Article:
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If you’ve been following me this week you know I’ve covered Windows 8 as a business decision, Windows 8 through the eyes of a tablet user, today I’m going to be covering Windows 8 through the eyes of a desktop user, and in my opinion this is where the story starts to get interesting.
As I’ve stated before my primary focus is end user computing (EUC) technologies, which covers desktop virtualization, server based computing, and application virtualization. One thing about EUC being my primary coverage area means I’m more concerned about Windows 8 from an enterprise perspective. I’m not really that concerned about the tablet market, or the desktop market, or a thin client market, in the EUC world I want whatever OS the organization is running to work from any device that an end-user consumer is going to use. This approach enables consumerization which also enables bring-your-own-device (BYOD), but it also means I get to take the stance of not being tied to any single end point choice. My job is to enable organizations to deliver a similar experience regardless of the end point. Which leads me to today’s discussion: What is the experience like on Windows 8 when the end point isn’t touch enabled?
As you know I think there are a lot of good things about Windows 8, we’ve been over that, but where the story changes is when you attempt to use Windows 8 from a non-touch device. I’ve said already that I am very happy Microsoft sent me a slate device to test with because before they did, I had been trying to understand the logic behind Windows 8 and it was truly lost on me. Extremely important menus in Windows 8 are hidden off screen, easily brought in when using a touch and swiping with your thumbs, are absent when using a mouse. (I was at TechEd when I learned the trick, you have to drag your mouse to the top-right corner, wait a second, and the right thumb menu will pop out.) Prior to this incident, I can’t tell you the last time I had to ask someone how to do something in a client OS.
This problem of the corners being heavily used is multiplied when you access the OS remotely. I often remote into a client OS, I imagine many IT administrators do the same, these menus that are difficult to access locally using a mouse and keyboard become next to impossible to access when the OS is accessed through a remote window. Imagine my frustration of needing to bring up the Metro interface (the new Start Menu) on a remote computing when my local computer would interpret the Windows key and there was no way for me to get this key stroke to be sent to the remote OS. The only way to access the remote OS’s Metro was to get my mouse in the bottom left hand corner of the remote display (which is difficult considering I’m doing this windowed and can’t just drag my mouse to where it stops in the corner), wait a second for the mini Metro icon to pop up, then click on it. This is one of my more disappointing moments in my testing of the new OS because remotely accessing a Windows OS is my thing. I already was struggling using Windows 8 on a local desktop, I gave up using it on a remote desktop, and that was very disappointing considering I’m very excited for the RemoteFX features in Windows 8.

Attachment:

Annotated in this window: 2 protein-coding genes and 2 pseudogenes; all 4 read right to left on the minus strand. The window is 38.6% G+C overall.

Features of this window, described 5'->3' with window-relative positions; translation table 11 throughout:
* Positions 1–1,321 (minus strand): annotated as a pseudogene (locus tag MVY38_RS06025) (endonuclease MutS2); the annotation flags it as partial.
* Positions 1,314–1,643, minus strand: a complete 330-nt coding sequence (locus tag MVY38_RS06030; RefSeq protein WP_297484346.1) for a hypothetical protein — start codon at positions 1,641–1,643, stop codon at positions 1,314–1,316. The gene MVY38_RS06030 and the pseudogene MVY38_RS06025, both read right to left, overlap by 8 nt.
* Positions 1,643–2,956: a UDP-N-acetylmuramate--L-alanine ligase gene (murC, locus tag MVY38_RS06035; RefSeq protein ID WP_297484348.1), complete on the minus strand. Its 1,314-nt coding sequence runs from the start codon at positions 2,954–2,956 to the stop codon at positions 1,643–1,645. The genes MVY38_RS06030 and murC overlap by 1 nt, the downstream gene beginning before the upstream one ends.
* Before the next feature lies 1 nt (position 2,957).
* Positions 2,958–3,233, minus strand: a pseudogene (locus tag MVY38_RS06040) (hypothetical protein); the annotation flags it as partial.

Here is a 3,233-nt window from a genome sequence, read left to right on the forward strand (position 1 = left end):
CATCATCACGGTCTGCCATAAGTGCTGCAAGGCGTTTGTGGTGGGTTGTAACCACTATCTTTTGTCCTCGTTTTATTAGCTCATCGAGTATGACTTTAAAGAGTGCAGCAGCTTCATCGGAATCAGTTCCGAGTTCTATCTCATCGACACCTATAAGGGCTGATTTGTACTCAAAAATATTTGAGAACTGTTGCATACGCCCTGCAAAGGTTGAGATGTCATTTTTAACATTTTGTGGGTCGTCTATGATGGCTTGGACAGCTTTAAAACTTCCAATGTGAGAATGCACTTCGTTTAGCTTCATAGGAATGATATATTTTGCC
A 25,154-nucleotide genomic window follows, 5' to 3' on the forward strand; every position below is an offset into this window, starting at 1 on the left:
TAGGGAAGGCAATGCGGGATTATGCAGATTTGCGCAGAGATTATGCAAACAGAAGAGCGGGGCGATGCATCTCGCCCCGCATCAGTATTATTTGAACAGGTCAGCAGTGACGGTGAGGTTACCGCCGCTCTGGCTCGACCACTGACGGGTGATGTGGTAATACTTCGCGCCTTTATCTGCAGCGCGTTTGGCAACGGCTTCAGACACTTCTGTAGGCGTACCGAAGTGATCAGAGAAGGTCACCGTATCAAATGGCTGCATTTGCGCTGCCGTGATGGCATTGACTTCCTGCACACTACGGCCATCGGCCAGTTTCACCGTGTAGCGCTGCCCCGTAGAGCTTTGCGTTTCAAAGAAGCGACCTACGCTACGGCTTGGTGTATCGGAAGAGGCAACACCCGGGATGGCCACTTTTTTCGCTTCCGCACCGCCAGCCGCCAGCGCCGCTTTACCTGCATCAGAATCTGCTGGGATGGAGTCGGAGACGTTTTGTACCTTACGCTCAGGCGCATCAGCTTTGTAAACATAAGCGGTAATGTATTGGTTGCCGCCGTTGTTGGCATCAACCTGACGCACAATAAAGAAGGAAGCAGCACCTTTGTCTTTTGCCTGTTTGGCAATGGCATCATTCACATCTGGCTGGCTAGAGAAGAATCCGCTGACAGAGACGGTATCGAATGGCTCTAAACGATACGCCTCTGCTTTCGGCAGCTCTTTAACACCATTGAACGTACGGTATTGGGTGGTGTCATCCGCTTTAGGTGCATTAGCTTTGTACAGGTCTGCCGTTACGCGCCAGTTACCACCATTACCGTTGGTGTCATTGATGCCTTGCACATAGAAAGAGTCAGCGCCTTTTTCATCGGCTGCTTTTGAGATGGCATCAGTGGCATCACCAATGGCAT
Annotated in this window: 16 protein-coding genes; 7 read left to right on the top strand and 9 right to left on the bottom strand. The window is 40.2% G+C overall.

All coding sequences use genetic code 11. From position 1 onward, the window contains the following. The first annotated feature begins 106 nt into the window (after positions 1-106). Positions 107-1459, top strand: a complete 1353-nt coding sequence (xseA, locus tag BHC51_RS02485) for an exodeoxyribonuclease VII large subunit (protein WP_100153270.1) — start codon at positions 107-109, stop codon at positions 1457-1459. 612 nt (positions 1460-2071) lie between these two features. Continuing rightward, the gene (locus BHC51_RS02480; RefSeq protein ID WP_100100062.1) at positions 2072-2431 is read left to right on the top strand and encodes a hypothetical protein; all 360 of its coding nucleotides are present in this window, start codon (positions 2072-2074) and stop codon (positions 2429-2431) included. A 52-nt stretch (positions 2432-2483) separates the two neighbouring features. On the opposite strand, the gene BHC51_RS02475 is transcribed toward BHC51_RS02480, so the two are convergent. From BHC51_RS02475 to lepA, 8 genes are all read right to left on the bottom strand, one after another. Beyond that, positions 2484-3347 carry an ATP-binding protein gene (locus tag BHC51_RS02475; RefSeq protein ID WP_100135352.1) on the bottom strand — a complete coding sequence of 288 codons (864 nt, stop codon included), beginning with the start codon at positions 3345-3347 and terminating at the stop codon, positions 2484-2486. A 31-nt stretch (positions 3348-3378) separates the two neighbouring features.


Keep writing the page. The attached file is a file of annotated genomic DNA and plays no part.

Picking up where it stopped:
As I said in Part 1, I think the decision to move to Windows 8 was a solid buiness decision to get into the tablet market. In Part 2, I even praised the OS when used from a tablet because it’s so much more than just a tablet OS, its Windows. Unfortunately, my area of expertise is enterprise desktops, and those desktops have a keyboard and a mouse; and as much as this doesn’t make any sense, it seems to me that Microsoft forgot about this when they designed Windows 8.
The two issues I shared in this blog only scratch the surface, I have many more thoughts about Windows 8 and its lack of mouse input, but those thoughts lead me into tomorrow’s blog where I stop looking at the end point and just focus on the OS itself. I expect it to be pretty interesting and for those of you who have tested Windows 8 you can be assured this is where I dig into the Metro UI, see you then.
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